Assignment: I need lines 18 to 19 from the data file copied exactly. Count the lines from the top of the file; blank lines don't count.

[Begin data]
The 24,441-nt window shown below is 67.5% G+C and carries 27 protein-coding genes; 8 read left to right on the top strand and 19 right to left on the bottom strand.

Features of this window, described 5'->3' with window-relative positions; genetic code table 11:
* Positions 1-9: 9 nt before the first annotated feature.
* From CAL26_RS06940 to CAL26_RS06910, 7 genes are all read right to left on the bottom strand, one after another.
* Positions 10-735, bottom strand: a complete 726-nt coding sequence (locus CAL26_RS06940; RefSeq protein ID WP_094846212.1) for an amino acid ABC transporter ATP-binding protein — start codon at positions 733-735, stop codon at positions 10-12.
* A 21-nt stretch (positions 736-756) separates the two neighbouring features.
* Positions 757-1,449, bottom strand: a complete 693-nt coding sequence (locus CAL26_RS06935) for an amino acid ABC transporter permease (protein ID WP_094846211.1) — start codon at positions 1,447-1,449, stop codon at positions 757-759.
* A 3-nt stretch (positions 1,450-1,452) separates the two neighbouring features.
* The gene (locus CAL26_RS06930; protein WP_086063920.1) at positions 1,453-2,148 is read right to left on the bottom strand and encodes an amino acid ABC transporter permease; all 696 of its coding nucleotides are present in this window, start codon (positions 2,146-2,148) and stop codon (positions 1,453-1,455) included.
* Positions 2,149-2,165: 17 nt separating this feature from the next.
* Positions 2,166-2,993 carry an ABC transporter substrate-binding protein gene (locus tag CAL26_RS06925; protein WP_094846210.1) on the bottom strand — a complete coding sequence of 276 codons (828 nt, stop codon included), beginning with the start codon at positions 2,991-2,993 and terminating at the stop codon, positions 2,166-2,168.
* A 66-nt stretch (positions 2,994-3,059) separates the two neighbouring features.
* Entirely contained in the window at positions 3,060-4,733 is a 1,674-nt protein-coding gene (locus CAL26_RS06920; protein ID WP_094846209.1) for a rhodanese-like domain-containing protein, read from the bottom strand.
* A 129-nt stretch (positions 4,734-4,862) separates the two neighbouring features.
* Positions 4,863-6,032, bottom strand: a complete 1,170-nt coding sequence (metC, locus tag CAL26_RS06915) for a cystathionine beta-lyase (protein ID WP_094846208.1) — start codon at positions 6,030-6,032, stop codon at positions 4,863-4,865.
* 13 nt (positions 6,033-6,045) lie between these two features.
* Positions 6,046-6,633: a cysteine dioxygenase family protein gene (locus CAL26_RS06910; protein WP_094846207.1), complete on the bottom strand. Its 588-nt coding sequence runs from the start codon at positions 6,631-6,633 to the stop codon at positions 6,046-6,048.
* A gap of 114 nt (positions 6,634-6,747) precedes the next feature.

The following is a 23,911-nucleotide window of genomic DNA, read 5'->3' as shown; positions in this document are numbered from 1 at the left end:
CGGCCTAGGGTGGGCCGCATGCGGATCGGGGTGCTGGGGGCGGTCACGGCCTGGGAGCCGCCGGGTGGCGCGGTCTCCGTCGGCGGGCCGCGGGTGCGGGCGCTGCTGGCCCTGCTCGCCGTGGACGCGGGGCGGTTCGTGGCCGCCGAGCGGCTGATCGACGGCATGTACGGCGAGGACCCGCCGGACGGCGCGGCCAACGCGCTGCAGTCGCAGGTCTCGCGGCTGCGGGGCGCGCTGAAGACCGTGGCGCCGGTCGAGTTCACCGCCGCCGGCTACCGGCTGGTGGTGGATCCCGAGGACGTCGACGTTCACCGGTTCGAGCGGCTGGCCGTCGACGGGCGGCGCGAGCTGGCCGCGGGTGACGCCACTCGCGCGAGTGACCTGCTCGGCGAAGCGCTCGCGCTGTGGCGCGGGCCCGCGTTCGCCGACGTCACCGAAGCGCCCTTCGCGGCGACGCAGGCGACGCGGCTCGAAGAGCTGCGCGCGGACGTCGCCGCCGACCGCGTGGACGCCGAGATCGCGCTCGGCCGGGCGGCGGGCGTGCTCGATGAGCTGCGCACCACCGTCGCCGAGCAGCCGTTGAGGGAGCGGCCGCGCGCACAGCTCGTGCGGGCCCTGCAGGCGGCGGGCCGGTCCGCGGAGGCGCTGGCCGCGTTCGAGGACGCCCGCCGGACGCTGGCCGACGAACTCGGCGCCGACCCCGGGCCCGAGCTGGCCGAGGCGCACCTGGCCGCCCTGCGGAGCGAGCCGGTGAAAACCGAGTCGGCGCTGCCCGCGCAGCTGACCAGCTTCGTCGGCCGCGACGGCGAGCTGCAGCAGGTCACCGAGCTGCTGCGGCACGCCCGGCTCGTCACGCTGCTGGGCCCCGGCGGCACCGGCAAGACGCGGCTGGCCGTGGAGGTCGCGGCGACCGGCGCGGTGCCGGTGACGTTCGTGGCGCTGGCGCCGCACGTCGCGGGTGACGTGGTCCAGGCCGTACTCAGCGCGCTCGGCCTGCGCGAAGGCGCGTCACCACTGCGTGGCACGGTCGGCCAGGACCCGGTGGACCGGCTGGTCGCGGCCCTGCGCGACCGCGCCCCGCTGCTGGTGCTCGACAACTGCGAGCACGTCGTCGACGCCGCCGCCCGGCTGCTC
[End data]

* A gap of 114 nt (positions 6,634-6,747) precedes the next feature.

The following is a 23,911-nucleotide window of genomic DNA, read 5'->3' as shown; positions in this document are numbered from 1 at the left end: